However, this cohort study (OHSU IRB #7542) will make the following changes and additions:
- Personal health data, instead of being anonymous, will be linked to participants' names and contact information (for follow-up data collection).
- Let's Get Healthy! events will include cognitive performance tests, a preventative-care survey, and a work schedule survey.
- Participants will provide data not only at an initial Let's Get Healthy! event, but also at a follow-up event and during the time period between events. Between events, participants will do the surveys on work schedule, diet, and sleep, and they will complete cognitive performance tests.
- There will be a separate consent process for participants to provide a fully identifiable saliva specimen.
DATA ANALYSIS. Participants' health data will be fully identifiable at the time of data collection but will be coded and stored in a physically separate location from the identifiable information. The link between identifiable information and coded health information will be stored on a password protected computer, and all identifiable information will be deleted upon completion of data analyses. Data will be analyzed to explore relationships among work schedule, sleep, diet, body composition, metabolic health, chronic disease, and cognitive performance in caregivers. Genetic relationships with these factors will be analyzed in those who provided a saliva specimen during entry visit data collection.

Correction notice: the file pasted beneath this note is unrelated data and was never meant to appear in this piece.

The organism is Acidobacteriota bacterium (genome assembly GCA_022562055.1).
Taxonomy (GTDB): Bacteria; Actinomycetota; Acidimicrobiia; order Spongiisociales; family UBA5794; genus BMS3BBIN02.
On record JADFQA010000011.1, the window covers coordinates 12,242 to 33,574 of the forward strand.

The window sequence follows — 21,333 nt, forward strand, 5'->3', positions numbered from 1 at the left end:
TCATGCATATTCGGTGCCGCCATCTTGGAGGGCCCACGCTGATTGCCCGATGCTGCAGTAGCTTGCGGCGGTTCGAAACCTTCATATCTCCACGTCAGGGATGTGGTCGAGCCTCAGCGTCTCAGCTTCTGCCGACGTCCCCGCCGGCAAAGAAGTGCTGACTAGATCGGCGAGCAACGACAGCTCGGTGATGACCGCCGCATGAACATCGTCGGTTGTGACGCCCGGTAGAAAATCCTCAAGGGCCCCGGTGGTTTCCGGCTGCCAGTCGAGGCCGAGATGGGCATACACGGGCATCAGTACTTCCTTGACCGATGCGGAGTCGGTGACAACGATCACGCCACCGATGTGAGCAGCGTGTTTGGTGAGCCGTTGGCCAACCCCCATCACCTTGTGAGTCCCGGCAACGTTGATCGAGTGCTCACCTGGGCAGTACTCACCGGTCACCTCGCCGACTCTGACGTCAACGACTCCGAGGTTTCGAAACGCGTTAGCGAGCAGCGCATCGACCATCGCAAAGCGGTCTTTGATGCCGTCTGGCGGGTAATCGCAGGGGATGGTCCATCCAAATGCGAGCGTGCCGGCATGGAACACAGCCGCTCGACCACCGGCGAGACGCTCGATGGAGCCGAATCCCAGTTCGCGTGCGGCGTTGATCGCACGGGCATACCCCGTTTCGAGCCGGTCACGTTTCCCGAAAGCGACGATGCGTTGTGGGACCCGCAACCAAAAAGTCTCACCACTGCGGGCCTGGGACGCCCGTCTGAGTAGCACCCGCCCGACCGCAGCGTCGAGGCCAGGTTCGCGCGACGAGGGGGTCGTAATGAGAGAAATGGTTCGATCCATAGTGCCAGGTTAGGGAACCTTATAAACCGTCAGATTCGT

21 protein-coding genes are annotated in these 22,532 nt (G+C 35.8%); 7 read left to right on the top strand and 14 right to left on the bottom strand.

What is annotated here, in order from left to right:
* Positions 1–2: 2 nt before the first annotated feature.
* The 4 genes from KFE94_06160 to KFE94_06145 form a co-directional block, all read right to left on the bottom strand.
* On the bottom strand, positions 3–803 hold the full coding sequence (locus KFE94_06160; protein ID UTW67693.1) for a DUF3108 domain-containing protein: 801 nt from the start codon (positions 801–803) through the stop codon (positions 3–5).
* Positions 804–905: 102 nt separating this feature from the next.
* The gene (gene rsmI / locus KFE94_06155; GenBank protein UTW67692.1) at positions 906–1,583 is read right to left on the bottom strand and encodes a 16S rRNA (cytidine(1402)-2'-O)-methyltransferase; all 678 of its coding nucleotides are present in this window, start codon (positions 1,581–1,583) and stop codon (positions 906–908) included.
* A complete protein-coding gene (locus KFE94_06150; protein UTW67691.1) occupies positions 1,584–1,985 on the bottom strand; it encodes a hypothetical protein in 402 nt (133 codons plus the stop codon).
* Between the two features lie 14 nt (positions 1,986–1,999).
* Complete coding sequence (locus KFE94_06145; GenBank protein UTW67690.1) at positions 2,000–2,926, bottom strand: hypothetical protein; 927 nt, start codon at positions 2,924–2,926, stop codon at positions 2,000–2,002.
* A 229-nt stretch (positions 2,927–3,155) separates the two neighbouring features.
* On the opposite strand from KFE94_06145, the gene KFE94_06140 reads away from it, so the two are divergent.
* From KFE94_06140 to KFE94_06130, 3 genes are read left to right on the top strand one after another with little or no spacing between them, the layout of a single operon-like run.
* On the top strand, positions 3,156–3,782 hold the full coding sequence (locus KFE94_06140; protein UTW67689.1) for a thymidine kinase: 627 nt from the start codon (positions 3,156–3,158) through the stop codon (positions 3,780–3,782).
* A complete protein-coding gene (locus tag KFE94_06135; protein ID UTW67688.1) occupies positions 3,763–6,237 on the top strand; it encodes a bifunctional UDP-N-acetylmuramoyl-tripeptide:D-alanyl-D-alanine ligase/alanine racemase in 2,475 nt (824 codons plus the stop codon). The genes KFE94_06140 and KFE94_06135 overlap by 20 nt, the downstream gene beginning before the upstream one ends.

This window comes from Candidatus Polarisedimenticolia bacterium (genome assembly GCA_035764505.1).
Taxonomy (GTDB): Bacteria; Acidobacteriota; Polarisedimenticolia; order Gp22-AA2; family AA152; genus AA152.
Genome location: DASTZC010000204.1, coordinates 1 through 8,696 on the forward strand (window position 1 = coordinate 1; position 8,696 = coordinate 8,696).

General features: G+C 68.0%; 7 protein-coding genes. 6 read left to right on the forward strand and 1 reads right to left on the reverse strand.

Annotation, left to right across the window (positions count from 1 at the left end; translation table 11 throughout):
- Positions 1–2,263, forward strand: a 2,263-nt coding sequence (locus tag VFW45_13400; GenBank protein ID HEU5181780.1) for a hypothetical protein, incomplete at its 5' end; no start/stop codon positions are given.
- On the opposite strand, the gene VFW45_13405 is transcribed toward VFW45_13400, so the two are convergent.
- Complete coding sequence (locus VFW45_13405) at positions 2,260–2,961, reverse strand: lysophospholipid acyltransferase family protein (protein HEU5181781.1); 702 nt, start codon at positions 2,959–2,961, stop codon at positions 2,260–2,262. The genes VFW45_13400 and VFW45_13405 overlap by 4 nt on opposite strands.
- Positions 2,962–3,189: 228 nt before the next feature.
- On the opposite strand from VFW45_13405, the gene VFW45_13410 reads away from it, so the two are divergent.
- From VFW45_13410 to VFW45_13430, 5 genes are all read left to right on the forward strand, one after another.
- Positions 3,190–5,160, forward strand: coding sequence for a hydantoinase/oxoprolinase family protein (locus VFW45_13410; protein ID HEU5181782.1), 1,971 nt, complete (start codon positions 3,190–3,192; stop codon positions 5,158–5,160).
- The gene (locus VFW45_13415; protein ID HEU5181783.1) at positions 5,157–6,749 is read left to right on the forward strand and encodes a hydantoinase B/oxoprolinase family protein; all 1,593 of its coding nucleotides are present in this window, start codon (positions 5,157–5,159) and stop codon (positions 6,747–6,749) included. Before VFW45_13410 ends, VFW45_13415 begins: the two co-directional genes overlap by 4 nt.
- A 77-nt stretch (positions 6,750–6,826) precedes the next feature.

|Study Design:||Observational Model: Cohort
Time Perspective: Prospective
- Cognitive performance [ Time Frame: Up to one year ] [ Designated as safety issue: No ]Brief computerized tasks of attention, vigilance, and memory.
- Body Composition [ Time Frame: Up to one year ] [ Designated as safety issue: No ]Height, weight, waist circumference, body fat percentage, body mass index
- Diet [ Time Frame: Up to one year ] [ Designated as safety issue: No ]Brief computerized survey on fruit, vegetable, and fat intake.
- Work Schedule [ Time Frame: Up to one year ] [ Designated as safety issue: No ]Survey on the quantity and distribution of work hours.
- Blood Pressure [ Time Frame: Up to one year ] [ Designated as safety issue: No ]
- Blood cholesterol, glucose, triglycerides [ Time Frame: Up to one year ] [ Designated as safety issue: No ]Fingerstick test
- Breast, skin, and lung cancer prevention behaviors and knowledge [ Time Frame: Up to one year ] [ Designated as safety issue: No ]Brief computerized questionnaires.
- Preventive care habits [ Time Frame: Up to one year ] [ Designated as safety issue: No ]Brief survey on basic health behaviors and use of preventive care resources.
Biospecimen Retention: Samples With DNA
Mouthwash swish containing buccal cells.
|Study Start Date:||January 2012|
|Primary Completion Date:||February 2013 (Final data collection date for primary outcome measure)|
Employees at a local medical facility, including (but not limited to): nurses, laboratory technicians, non-clinical hospital staff
|United States, Oregon|
|St. Charles Medical Center|
|Bend, Oregon, United States, 97701|
|Principal Investigator:||Jackilen Shannon, PhD||Oregon Health and Science University|